Some Perspective on the Wuhan Coronavirus

The Wuhan coronavirus outbreak is a pretty scary thing when you think about past global pandemics like the Black Death and the Spanish Flu

My major is college was Biology (pre-med) with an emphasis in genetics and evolution. These kinds of epidemics are fascinating to me because our individual genes largely determine how susceptible or resistant to any disease we will be.  That genetic variation in natural resistance is the foundation of evolution.

It seems very clear to me that the Wuhan coronavirus could potentially become a massive global pandemic causing millions of people to become sick and/or die.  It appears that people can be contagious even when they have no symptoms.  It's too early to get an accurate idea of the mortality rate.  Personally I suspect that China's numbers are not very accurate and some major news outlets agree.

But right now, with only four cases reported, people in the US have little risk from the coronavirus and much more to fear from the common flu.  According to the CDC, as of 1/28/2020, there have been 15-21 million flu cases and 8,200-20,000 deaths from flu this season.  Even in China the official death toll is only 80, very few fatalities compared to the flu.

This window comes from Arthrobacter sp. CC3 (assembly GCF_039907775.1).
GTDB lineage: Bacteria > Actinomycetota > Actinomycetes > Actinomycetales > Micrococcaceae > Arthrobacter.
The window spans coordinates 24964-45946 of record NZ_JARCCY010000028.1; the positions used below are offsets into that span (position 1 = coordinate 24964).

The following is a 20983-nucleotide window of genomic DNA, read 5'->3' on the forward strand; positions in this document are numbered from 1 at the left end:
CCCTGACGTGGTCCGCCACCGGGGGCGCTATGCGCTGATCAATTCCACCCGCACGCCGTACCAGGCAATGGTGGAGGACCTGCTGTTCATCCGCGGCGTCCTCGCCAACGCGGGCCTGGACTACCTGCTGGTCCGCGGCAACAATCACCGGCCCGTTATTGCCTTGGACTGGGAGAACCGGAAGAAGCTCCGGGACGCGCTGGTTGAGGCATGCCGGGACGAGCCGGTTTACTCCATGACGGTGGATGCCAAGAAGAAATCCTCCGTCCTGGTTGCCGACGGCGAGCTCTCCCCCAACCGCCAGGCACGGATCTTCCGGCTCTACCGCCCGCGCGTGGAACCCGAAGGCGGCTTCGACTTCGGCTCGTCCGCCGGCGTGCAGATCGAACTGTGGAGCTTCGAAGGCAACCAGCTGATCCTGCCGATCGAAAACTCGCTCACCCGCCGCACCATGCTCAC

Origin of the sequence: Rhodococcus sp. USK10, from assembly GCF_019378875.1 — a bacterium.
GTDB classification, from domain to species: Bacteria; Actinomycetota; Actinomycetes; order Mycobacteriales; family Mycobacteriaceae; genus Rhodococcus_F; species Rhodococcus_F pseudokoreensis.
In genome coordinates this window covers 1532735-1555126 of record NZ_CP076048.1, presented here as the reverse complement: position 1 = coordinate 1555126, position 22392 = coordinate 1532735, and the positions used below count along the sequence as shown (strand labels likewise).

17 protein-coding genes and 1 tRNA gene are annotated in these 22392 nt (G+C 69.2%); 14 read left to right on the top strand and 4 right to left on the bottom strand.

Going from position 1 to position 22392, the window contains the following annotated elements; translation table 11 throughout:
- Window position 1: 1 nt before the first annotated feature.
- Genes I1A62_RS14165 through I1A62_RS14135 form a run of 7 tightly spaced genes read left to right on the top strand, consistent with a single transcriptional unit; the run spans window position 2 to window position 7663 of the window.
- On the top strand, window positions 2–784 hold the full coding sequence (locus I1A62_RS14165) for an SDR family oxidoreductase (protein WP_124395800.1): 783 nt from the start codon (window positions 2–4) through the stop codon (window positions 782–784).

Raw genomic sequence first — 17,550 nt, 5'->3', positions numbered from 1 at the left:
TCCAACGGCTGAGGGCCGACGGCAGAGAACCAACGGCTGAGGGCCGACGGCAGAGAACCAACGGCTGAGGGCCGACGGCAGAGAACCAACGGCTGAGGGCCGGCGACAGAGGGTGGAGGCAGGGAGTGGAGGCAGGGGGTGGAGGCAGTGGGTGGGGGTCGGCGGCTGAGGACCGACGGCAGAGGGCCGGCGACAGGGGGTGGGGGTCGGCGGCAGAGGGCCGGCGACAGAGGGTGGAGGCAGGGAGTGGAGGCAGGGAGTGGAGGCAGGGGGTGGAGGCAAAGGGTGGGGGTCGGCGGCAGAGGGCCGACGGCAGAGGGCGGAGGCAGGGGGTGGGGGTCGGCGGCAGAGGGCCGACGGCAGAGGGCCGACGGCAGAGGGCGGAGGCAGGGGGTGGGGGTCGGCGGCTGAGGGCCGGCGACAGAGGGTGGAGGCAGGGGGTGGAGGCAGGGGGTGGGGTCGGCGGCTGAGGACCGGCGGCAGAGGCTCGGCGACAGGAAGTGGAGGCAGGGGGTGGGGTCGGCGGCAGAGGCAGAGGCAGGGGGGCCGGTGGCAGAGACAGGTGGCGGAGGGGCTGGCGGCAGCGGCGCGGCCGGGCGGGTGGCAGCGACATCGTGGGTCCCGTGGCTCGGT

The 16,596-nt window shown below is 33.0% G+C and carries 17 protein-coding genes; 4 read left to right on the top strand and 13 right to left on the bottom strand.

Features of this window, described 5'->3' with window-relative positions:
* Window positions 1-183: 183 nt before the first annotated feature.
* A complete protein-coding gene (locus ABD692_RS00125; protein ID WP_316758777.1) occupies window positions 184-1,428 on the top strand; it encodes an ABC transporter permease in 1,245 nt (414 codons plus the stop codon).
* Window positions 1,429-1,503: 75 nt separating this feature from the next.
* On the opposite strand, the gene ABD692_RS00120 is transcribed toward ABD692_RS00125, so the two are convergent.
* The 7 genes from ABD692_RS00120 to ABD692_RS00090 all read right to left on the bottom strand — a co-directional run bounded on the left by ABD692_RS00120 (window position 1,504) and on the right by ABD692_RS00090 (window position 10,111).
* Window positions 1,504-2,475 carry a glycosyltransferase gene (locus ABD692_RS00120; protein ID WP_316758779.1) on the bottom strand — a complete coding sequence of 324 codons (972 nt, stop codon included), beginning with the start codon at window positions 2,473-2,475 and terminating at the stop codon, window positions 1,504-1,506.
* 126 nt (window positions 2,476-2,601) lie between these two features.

At this time we should be much more concerned about getting the regular seasonal flu than the Wuhan coronavirus.  Another thing to remember, however, is that many millions of people have gotten the flu vaccine this year and there are still millions of cases of flu and thousands of deaths.  How many people would have had the flu and died from it if there had been no vaccine?

There is no vaccine for the coronavirus.  If it starts to take hold in the population, the only defense people will have is their own natural immunity.  That could ultimately lead to far more deaths than we see from any annual flu strain.  It definitely has the potential to become a global pandemic of epic proportions.

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